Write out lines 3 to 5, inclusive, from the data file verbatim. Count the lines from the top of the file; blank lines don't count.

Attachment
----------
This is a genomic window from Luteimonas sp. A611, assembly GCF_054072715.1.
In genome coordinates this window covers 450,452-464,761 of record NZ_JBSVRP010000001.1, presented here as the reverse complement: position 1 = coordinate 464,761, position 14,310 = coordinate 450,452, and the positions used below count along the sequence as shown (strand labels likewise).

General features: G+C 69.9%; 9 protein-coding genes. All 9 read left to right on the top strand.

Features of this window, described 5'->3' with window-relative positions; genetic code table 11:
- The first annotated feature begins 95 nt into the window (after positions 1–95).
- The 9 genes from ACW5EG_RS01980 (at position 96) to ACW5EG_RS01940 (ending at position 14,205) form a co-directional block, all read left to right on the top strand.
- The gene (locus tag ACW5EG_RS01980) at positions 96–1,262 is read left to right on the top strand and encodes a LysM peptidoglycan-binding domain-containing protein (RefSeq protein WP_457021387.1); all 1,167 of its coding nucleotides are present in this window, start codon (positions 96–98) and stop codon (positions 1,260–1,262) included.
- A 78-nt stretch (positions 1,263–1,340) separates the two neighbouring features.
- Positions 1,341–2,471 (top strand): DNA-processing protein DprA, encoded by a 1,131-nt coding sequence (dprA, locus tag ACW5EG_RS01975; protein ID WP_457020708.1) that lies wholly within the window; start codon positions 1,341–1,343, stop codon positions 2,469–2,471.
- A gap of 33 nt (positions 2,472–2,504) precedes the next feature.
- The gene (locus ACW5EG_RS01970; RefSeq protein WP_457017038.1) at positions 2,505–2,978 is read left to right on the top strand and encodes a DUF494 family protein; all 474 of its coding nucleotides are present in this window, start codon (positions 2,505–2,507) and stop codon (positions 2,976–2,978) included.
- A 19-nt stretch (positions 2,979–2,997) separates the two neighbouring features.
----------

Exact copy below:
General features: G+C 69.9%; 9 protein-coding genes. All 9 read left to right on the top strand.

Features of this window, described 5'->3' with window-relative positions; genetic code table 11:
- The first annotated feature begins 95 nt into the window (after positions 1–95).